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What do procedural generated games do for lighting?

Hi,

I’ve been looking at procedural generation and begun to look at what these styles of games do for lighting. From what I understand, there is no out-of-box solution for any of the two majorly used engines.

What type of lighting solution do games like No Man Sky, Rust, Worlds Adrift, look toward to?

Would something like what Bossa games did with Unity be possible within Unreal? (presumably yes, their solution below.)

[SPOILER]The solution: What we do is create a probe set automatically for each island using an algorithm that uses the terrain and objects to determine where to position probes. Bake ‘only’ ambient lighting into the probes (which makes them something like a visibility spherical harmonic multiplied by our ambient tri-light, rather than full lighting information). Next, instead of baking traditional lightmaps we bake the indirect information interpolated from the probe set for every vertex of every asset into a custom texture. This creates some interesting looking textures that I would call visibility maps rather than lightmaps. Then at runtime we set the lightmap index and start position of each asset and use the Vertex_ID semantic inside shaders to determine the correct pixel of the lightmap per vertex. The majority of islands have 1 - 2 million vertices meaning the average islands lightmaps will be a few 1024x1024 textures at most. Really not much data at all. As for bake times, we are using a preview alpha build of Unities progressive light mapper for baking, and only baking probes with this version can bake 20,000 probes in under a minute. As you are flying through the sky the ‘nearest’ island to you is centered around the origin of the scene and the probe and visibility maps for that island are loaded. (This means further away islands will not have any GI data, but that isn’t too much of an issue due to the relative distances between them) Finally the spherical harmonics for the probes and a global shader variable that modulates the ambient intensity of the visibility maps are altered depending on the time of day every few seconds. This is probably quick enough to perform every frame but is unnecessary due to the speed of our in game time.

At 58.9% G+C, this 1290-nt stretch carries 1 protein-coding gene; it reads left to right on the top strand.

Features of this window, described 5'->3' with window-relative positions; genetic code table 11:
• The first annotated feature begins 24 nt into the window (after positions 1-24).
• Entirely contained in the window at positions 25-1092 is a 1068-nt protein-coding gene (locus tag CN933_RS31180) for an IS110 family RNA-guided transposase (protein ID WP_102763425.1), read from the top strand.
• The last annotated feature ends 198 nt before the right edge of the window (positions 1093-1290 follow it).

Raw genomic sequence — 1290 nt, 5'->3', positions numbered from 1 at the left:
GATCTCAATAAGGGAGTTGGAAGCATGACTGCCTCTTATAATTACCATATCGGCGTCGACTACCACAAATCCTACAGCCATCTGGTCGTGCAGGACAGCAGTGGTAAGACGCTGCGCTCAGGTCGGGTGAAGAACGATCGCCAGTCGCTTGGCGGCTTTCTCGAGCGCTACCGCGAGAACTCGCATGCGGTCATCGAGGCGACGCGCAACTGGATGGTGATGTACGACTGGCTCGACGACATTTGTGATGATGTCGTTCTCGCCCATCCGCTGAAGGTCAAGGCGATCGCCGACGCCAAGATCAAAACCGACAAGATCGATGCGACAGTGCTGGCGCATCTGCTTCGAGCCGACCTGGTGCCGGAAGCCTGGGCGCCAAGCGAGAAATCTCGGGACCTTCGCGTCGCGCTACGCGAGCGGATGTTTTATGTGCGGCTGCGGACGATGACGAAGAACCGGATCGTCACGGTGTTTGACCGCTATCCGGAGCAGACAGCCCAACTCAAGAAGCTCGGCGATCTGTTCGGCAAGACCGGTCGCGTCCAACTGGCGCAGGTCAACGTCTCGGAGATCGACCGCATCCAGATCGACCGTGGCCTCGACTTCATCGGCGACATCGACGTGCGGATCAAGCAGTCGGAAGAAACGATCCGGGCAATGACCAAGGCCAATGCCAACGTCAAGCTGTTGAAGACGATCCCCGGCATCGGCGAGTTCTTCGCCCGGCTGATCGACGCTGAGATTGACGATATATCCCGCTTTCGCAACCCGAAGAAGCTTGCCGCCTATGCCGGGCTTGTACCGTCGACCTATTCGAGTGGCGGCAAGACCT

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Though, I presume this isn’t a solution to a truly procedural game as the lightmaps can’t be baked at runtime if I’m understanding this correctly. So the islands must be made prior to placing them in the world.

Well, with that being said, I’m just interested in knowing what type of solutions those style of games use :slight_smile:

Thanks!

In UE4 the solution is quite simple. Use cascaded shadowmaps for near near shadowing, distance field shadows for mid-far shadowing, and then the far shadow maps for very distant shadowing.

set the directional light and skylight to moveable, and set the skylight to “capture scene” then it will match the sky.

You can recapture the skylight while the game is running using blueprints to account for tod.